common sense terms because I "really" know from personal experience, 
whereas you only "think" you know from government statistics.  We have all 
had this kind of conversation many times from both sides, haven't we?

So let me return to the question of discourse, which is relevant not just 
here on Marxmail, but in the general discussion of socialism and Marxism in 
society.  I believe Marxist-minded socialists have some big challenges 
before us.  Since the time of Marx and Engels, mainstream bourgeois 
ideology has made enormous strides in setting the rules and norms for what 
people know - how people talk - how people argue - how people think they 
know.  However, Marxism has developed inadequate tools for solving this 
problem.  Radio, TV, the feature film, magazines, newspapers and books - 
and the classroom-based school system (religion also plays a big role in 
structuring knowledge and attitude) - have become enormous stages upon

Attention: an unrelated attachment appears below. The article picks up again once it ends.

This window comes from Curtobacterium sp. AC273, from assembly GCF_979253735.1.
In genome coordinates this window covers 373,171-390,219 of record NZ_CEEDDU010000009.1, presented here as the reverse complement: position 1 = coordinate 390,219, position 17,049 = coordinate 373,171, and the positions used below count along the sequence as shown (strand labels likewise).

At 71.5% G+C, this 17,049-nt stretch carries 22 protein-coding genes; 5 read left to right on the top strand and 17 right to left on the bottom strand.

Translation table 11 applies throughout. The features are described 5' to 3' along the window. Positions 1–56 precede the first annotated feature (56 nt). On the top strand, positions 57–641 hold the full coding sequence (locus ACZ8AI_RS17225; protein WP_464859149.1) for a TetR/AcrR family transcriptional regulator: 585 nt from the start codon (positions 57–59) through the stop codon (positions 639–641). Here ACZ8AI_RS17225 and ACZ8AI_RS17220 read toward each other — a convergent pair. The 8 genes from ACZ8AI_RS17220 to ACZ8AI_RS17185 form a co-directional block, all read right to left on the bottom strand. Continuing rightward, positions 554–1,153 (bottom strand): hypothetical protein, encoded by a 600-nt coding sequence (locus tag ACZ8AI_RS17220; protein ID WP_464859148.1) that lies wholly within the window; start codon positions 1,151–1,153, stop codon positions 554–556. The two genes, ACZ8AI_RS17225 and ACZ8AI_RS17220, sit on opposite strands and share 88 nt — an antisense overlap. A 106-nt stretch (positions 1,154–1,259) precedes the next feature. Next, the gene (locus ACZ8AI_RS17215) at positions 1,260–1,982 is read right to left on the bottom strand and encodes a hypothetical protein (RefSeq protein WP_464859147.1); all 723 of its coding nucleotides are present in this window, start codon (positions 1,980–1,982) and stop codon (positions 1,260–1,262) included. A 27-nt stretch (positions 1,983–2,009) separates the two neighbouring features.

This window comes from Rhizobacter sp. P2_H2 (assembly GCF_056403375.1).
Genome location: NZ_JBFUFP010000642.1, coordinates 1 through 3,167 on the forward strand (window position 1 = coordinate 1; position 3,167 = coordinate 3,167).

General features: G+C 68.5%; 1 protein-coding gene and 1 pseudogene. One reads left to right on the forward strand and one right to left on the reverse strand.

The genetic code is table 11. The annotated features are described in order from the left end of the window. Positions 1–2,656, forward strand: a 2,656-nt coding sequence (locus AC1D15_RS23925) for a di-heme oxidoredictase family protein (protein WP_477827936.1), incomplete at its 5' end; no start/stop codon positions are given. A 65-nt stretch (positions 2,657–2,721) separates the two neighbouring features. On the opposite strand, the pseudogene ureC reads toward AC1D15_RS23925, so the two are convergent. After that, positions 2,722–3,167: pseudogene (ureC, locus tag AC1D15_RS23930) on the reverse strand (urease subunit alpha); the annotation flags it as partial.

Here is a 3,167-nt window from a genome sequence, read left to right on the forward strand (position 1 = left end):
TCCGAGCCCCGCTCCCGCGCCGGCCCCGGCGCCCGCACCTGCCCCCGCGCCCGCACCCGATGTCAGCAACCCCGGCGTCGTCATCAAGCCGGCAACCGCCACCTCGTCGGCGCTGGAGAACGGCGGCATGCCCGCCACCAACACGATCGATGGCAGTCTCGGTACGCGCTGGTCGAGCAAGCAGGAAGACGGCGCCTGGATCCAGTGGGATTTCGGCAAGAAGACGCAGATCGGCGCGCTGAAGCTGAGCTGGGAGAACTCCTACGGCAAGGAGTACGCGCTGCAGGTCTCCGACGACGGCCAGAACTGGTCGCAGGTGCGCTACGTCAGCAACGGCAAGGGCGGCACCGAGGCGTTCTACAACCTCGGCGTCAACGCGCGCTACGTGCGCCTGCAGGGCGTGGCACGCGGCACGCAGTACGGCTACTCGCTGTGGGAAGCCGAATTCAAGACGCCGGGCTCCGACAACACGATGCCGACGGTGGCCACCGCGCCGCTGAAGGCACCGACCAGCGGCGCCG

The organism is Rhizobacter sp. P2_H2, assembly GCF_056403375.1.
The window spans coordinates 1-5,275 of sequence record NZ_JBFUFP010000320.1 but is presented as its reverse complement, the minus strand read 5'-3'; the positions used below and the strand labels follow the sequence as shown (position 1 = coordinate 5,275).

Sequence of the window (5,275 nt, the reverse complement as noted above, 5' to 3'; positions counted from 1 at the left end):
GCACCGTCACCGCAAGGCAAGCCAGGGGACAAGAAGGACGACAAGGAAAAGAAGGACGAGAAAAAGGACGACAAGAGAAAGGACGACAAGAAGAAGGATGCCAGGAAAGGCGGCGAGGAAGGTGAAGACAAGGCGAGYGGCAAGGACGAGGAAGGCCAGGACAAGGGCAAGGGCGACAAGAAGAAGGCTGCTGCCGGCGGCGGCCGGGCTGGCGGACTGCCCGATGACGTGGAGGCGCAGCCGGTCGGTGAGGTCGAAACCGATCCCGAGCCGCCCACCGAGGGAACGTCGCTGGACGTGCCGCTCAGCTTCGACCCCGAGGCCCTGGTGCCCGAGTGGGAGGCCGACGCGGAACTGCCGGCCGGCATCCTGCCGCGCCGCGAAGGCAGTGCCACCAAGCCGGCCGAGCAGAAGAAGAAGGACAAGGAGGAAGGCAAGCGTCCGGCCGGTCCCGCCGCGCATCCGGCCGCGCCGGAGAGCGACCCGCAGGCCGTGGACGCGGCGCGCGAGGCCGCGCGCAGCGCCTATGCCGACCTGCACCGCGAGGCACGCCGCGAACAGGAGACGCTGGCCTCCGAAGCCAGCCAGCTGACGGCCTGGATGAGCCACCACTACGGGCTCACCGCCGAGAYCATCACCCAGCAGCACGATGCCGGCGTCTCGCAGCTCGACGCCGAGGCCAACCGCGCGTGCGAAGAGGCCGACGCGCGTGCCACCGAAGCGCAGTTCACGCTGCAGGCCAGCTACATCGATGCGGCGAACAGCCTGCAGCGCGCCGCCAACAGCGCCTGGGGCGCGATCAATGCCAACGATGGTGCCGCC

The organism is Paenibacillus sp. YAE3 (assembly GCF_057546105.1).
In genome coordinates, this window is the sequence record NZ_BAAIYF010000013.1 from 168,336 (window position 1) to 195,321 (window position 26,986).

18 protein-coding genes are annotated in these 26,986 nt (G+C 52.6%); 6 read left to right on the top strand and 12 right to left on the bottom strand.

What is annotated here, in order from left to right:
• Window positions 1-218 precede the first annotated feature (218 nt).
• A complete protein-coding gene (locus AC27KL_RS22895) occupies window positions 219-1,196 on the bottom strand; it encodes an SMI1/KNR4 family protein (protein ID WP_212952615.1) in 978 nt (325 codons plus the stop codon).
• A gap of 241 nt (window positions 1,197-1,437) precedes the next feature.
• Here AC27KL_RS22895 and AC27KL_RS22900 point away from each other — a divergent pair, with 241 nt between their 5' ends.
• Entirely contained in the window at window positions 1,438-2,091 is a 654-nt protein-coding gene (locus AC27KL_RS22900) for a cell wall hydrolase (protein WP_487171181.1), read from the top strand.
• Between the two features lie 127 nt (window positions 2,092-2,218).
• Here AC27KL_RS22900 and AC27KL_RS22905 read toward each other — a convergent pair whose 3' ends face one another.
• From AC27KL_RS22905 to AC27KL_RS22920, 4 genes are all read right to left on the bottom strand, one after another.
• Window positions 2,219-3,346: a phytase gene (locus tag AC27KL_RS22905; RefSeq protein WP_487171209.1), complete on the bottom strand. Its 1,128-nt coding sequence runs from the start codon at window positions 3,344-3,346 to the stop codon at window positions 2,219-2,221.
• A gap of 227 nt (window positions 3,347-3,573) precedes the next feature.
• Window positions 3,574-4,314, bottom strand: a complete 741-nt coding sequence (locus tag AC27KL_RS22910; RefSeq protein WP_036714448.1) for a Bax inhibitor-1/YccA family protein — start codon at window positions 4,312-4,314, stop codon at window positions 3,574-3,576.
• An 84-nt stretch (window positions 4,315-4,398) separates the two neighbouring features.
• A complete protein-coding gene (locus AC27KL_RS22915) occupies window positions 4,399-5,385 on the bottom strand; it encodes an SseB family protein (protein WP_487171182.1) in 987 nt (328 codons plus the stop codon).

which mainstream pro-capitalist, sexist and racist ideas and ways of 
thinking - and ways of knowing - are generally promulgated and 
accepted.  In my opinion - and I believe nearly all Marxists agree on this 
- Marxism must develop ways to cut through this seemingly overwhelming and 
deafening concert.  It is so loud, we can literally complain that we can 
hardly hear ourselves think, let alone cut through it.

But we must, and this is one of the reasons I lurk and sometimes write on 
Marxmail.  Everyone here, including you, Lana, is seriously interested in 
how to cut through the garbage and begin to reveal the truth.

Louis Proyect I think very wisely shepherds our discussions toward a more 
"objective" style of discourse not because it is the only kind of way of 
knowing, but so we can create some kind of a space for Marxists to trade 
their thoughts, observations and inquiries in a common language.  This kind 
of "objective" exchange is what is known as "scientific" or "scholarly" 
discussion.  This style of discourse is not just about what I know because 
I see it, but what others are also seeing.  Claims are not just subjective 
- I know it because I see it - but are also objective - I know it because 
others also see it.

At the same time, it is a myth - and a very irritating one to those that